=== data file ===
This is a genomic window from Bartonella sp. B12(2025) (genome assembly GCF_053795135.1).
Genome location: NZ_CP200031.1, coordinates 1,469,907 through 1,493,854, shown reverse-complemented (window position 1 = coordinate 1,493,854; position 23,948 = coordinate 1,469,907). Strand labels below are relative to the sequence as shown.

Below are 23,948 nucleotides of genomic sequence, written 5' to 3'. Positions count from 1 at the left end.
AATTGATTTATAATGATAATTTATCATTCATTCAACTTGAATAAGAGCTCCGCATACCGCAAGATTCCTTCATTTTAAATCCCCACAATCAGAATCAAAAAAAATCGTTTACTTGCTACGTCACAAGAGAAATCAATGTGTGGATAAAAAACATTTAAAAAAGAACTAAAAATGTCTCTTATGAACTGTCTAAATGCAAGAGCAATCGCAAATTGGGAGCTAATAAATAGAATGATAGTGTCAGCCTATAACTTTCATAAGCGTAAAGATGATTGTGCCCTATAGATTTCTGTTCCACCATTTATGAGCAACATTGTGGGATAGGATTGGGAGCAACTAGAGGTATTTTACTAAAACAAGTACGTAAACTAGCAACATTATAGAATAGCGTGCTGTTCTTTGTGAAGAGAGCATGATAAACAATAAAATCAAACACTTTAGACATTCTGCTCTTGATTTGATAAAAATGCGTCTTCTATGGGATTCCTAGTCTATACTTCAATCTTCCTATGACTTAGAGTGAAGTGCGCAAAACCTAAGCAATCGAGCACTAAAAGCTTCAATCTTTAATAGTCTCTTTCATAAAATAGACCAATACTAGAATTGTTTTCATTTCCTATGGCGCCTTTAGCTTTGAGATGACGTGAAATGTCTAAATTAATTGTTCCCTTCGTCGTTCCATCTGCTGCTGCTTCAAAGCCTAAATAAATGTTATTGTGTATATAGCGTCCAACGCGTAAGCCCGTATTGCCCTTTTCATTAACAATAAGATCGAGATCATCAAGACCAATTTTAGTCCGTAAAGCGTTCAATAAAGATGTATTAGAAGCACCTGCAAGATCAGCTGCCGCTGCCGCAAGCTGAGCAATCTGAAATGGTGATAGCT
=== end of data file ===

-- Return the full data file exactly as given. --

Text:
This is a genomic window from Bartonella sp. B12(2025) (genome assembly GCF_053795135.1).
Genome location: NZ_CP200031.1, coordinates 1,469,907 through 1,493,854, shown reverse-complemented (window position 1 = coordinate 1,493,854; position 23,948 = coordinate 1,469,907). Strand labels below are relative to the sequence as shown.

Below are 23,948 nucleotides of genomic sequence, written 5' to 3'. Positions count from 1 at the left end.
AATTGATTTATAATGATAATTTATCATTCATTCAACTTGAATAAGAGCTCCGCATACCGCAAGATTCCTTCATTTTAAATCCCCACAATCAGAATCAAAAAAAATCGTTTACTTGCTACGTCACAAGAGAAATCAATGTGTGGATAAAAAACATTTAAAAAAGAACTAAAAATGTCTCTTATGAACTGTCTAAATGCAAGAGCAATCGCAAATTGGGAGCTAATAAATAGAATGATAGTGTCAGCCTATAACTTTCATAAGCGTAAAGATGATTGTGCCCTATAGATTTCTGTTCCACCATTTATGAGCAACATTGTGGGATAGGATTGGGAGCAACTAGAGGTATTTTACTAAAACAAGTACGTAAACTAGCAACATTATAGAATAGCGTGCTGTTCTTTGTGAAGAGAGCATGATAAACAATAAAATCAAACACTTTAGACATTCTGCTCTTGATTTGATAAAAATGCGTCTTCTATGGGATTCCTAGTCTATACTTCAATCTTCCTATGACTTAGAGTGAAGTGCGCAAAACCTAAGCAATCGAGCACTAAAAGCTTCAATCTTTAATAGTCTCTTTCATAAAATAGACCAATACTAGAATTGTTTTCATTTCCTATGGCGCCTTTAGCTTTGAGATGACGTGAAATGTCTAAATTAATTGTTCCCTTCGTCGTTCCATCTGCTGCTGCTTCAAAGCCTAAATAAATGTTATTGTGTATATAGCGTCCAACGCGTAAGCCCGTATTGCCCTTTTCATTAACAATAAGATCGAGATCATCAAGACCAATTTTAGTCCGTAAAGCGTTCAATAAAGATGTATTAGAAGCACCTGCAAGATCAGCTGCCGCTGCCGCAAGCTGAGCAATCTGAAATGGTGATAGCT